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Modern Challenges for the over 60’s

13 November

Modern Challenges for the over 60’s

person.jpg#asset:373:urlThere has been a great deal in the press recently about the fact that the number of divorces in the over 60's age group is rising, in contrast with falling divorce rates across the rest of the population.

Dubbed the “silver separators” by the media, there are many suggested reasons for this trend.  These include longer life expectancy, a loss of stigma over divorce, greater financial independence for women and the impact of retirement and “empty nest syndrome” when grown up children depart for university or move into their own homes.

It is thought that previously, there was an expectation that couples would stick together, but this is now changing.  The statistics state that marriages are now more likely to end in divorce than the death of a spouse.

The employment rate of women aged 16 to 64 rose to 66% in 2012, and this means that women are more likely to have built up their own pension provision and are better able to support themselves outside of marriage than in the past.  This, coupled with the major impact on the dynamic of a relationship caused by children leaving home and lengthy retirement periods looming, has contributed to a rise in people wanting to pursue other experiences.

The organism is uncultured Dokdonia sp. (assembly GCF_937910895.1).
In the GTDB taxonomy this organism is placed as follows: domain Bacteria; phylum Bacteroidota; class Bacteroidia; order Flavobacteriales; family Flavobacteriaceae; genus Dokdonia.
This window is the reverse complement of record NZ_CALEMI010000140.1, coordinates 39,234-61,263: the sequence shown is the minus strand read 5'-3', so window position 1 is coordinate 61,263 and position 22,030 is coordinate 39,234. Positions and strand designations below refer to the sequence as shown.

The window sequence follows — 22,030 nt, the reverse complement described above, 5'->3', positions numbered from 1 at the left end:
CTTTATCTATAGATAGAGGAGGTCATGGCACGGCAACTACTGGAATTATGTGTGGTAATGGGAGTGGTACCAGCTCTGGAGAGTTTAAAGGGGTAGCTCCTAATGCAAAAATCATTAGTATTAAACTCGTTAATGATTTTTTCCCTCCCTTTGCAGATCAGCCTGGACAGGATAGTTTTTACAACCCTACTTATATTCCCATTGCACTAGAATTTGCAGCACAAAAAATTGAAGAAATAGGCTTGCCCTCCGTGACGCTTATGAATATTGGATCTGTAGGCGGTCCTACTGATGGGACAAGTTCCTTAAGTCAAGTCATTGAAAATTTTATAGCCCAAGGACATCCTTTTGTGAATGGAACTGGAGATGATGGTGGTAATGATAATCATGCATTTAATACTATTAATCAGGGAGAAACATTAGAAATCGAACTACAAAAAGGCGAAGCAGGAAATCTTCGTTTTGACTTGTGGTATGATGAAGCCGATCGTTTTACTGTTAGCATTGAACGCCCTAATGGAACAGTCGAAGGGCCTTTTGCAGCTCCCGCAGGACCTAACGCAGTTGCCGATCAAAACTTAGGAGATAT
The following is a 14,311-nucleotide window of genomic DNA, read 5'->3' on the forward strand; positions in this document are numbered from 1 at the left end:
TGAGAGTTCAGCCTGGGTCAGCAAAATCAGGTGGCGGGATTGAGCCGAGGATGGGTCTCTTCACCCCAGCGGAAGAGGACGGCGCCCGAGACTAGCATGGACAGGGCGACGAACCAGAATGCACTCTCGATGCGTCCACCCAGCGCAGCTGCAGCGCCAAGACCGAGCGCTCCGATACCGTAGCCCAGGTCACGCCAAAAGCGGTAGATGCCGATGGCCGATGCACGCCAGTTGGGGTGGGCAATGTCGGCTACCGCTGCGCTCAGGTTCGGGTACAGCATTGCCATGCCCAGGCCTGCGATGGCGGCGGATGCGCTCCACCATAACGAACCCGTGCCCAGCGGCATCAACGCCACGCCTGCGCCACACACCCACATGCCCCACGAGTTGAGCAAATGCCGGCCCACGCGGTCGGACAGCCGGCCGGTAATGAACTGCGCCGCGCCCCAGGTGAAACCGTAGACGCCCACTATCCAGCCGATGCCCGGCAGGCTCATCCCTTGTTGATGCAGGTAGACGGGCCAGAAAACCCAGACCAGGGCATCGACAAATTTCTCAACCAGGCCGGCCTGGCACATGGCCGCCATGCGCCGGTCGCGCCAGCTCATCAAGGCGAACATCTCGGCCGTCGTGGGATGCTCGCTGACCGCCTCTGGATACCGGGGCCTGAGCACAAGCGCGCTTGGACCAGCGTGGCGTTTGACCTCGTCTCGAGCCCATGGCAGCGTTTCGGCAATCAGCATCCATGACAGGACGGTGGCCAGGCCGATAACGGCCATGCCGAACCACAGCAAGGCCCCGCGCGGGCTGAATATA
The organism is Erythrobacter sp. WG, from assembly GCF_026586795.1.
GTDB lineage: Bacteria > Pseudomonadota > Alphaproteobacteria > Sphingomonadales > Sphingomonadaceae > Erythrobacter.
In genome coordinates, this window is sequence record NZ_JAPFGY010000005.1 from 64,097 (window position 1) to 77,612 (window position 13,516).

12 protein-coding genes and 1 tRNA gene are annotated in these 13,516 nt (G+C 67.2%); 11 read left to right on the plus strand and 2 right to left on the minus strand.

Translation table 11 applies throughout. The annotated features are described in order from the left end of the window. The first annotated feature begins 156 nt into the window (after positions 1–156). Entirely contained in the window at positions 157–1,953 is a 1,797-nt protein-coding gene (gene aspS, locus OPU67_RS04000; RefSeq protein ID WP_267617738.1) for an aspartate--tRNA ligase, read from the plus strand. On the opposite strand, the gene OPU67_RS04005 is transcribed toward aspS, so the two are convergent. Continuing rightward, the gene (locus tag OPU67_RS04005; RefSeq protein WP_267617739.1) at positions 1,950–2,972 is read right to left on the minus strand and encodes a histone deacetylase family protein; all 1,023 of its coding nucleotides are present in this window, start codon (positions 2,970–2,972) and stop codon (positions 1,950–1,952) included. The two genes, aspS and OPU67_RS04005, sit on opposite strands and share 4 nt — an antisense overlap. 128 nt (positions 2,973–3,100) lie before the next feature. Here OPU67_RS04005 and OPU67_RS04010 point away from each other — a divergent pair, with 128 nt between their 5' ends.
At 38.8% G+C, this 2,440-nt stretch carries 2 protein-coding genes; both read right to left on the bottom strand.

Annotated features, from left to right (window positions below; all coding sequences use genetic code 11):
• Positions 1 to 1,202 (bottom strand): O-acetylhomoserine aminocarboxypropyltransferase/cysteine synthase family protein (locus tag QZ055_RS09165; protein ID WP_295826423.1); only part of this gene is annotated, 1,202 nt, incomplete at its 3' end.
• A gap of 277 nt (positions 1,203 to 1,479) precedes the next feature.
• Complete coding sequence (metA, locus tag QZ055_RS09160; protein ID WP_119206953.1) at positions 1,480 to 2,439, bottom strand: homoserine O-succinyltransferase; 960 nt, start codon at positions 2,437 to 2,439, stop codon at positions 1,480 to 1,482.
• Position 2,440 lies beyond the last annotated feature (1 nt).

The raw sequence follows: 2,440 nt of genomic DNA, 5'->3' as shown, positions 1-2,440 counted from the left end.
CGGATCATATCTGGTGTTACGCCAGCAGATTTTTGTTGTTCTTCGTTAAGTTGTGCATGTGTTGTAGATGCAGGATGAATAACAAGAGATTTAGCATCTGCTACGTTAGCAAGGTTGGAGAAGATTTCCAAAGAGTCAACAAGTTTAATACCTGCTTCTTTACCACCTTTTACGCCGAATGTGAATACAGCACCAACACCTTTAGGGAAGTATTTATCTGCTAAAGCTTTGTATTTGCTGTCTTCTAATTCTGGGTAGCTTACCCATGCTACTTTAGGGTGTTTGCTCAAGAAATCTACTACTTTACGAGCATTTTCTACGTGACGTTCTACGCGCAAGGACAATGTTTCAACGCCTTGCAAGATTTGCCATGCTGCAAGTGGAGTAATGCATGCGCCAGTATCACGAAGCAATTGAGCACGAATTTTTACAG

Also of note is that statistically, there are more women than men petitioning for divorce in this age group.  It seems that when men reach their 60s they are more concerned with stability whereas women tend to find a sort of emancipation believing they have fulfilled their commitment to their families by this stage.

Specialist advice is important in all separations, but more so in this age group where the parties tend to be mortgage-free and focussing on the division of pensions and savings.  Since 2000, the Courts have used an equal division of assets as a starting point, and pension funds can now be split and equalised.  However, care and professional advice is needed in this extremely specialist area because comparing some pensions, with their different contributions and rights, is not comparing like for like.  Quite often, a specialist actuarial report will be required.

With a consequent rise in second marriages, pre-nuptial agreements are becoming more common in this age group, as well as inheritance planning to make sure children from previous marriages are properly provided for.

In these circumstances therefore, it is likely that parties will need not only specialist matrimonial advice but also specialist advice in amending their wills and inheritance planning.

For more information contact our family expert Demelza Wrigley on 0114 249 5969 or d.wrigley@bellbuxton.co.uk or our wills and inheritance expert Charles Neal on 0114 249 5969 or c.neal@bellbuxton.co.uk